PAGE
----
New SHRM Survey Shows Employee Satisfaction High, But…

A survey released last week by the Society for Human Resource Management (SHRM) showed that 81 percent of U.S. employees are satisfied at work, with 38 percent "very satisfied" and 43 percent "somewhat satisfied."
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Oct. 10, 2012 - PRLog -- LOS ANGELES, CALIF.--A survey released last week by the Society for Human Resource Management (SHRM) showed that 81 percent of U.S. employees are satisfied at work, with 38 percent "very satisfied" and 43 percent "somewhat satisfied." The percentage is down from its peak of 86 percent in 2009 but off its lows of 77 percent in 2002 through 2005. This is the 10th year of the SHRM survey. While the numbers are positive, digging deeper, the survey contains areas where employers need to improve, says Dr. Noelle Nelson, author of Make More Money By Making Your Employees Happy (Amazon, $7.99).

         "The opportunity to use their skills and abilities on the job was the number one reason workers gave for employee satisfaction, yet only 36 percent of those survey said they were very satisfied with that aspect of their job," says Nelson. "According to the survey, employees feel that their skills are underutilized." SHRM polled 600 randomly selected employees at small to large companies to come up with its findings.

         The second reason given for job satisfaction was job security. Of the workers surveyed, 30 percent felt very satisfied that their jobs were secure. Number three on the list was compensation; 22 percent were very satisfied with their pay. Communication between employees and senior management came in fourth with 22 percent of respondents saying they were very satisfied in this area. The percentage of workers who were very satisfied with their relationship with their immediate supervisor was higher at 39 percent.  

         What do these numbers tell management? "Employers need to improve in the areas those workers say contribute most to their work satisfaction," notes Nelson. "The survey found that less than 50 percent of employees were satisfied with their career development and employees were only moderately engaged at work. As the economy picks up and unemployment numbers fall, we'll see unsatisfied, unengaged workers feeling more confident to test the job market. Losing valuable employees and incurring the costs for training their replacements will be a big burden on employers."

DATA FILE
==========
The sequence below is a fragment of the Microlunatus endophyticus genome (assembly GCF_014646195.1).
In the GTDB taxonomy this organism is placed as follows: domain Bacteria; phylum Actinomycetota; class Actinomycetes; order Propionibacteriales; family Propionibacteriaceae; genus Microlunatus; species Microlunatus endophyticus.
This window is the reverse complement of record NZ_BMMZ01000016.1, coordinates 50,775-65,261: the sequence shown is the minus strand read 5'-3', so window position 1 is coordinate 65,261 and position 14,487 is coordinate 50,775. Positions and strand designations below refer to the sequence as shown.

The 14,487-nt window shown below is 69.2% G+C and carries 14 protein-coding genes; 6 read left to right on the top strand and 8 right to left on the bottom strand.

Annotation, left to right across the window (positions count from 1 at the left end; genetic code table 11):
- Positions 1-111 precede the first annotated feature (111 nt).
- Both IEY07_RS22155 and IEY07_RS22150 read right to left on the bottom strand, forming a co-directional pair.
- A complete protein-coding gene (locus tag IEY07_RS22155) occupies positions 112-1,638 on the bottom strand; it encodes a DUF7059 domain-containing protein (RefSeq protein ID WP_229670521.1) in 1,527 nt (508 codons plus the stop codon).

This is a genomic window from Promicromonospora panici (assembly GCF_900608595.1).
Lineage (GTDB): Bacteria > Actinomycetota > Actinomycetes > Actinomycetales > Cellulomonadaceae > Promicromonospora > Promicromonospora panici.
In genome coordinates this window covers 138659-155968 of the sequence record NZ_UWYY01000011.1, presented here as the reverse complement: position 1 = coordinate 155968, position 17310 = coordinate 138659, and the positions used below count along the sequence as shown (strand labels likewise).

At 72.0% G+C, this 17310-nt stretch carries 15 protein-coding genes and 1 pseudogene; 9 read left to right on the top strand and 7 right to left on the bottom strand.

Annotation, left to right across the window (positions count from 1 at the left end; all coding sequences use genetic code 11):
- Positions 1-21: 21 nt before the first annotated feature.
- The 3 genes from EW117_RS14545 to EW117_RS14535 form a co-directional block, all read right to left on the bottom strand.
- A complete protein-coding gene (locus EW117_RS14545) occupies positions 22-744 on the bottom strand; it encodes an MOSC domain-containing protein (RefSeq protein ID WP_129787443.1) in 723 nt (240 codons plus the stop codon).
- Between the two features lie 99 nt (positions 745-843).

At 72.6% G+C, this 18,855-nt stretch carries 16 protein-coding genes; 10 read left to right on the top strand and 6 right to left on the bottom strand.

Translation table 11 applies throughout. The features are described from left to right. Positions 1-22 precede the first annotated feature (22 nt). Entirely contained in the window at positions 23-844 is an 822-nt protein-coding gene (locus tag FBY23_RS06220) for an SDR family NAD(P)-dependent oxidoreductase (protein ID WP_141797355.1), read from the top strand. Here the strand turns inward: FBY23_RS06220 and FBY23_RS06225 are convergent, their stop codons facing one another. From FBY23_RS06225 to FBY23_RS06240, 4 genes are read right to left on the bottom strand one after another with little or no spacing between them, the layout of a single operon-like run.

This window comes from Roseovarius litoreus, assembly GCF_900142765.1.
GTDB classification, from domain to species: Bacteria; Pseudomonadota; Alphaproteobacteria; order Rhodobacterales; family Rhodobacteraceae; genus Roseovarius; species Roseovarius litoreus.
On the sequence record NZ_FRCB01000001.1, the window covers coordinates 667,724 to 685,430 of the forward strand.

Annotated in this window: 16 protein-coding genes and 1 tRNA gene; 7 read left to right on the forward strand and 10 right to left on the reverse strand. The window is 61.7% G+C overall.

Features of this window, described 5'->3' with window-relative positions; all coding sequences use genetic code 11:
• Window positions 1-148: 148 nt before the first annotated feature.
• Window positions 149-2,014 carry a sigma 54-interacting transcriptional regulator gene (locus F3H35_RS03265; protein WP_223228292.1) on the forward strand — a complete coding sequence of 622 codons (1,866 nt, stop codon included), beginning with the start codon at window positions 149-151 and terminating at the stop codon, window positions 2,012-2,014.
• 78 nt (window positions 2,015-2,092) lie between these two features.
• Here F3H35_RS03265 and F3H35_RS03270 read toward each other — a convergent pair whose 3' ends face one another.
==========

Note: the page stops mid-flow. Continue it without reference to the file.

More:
To keep this from happening, Nelson gives the following suggestions.

         --Offer training classes so employees can grow in their career and apply their new knowledge to their job. Make sure your employees have the tools, training and sufficient time to accomplish their tasks. Workers who are not challenged have little motivation to do their best.

--Keep employees in the loop. Job security is important to workers. Rumors about layoffs and office closures can sap employee morale. Encourage open communication between managers and employees. Transparency is no longer an empty buzzword, it represents a real need for today’s workers. When everyone knows the current status, as well as the goals and plans for the business, employees are less likely to feel insecure.

         --Workers' pay should be kept confidential. If a company is public, however, upper management should take a moment to consider how pay increases at the top affect the morale of workers at the bottom who are often the first to be told to take on more work with little or no pay raises. Rest assured, workers in public companies know exactly what the CEO, president and VPs are getting paid. If pay is grossly unbalanced, workers will feel mistreated and will find work elsewhere at the first opportunity.

         --Management must continually acknowledge the good work of their employees. Unappreciated workers will give far less to their job than appreciated workers. Appreciation does not necessarily have to come in the form of higher pay. It can be the simple intangibles--complementing a worker on a job well done, genuinely asking for feedback or giving an afternoon off to the team after a significant accomplishment.

         Nelson believes employers are still in a much stronger position when it comes to the employer-employee relationship. "The time will come, however, when the positions will reverse. Employers must be ready," says Nelson.

         For more information including practical tips on how to value employees to the benefit of company success, go to, on Facebook at or at

For a copy of the SHRM study, go to
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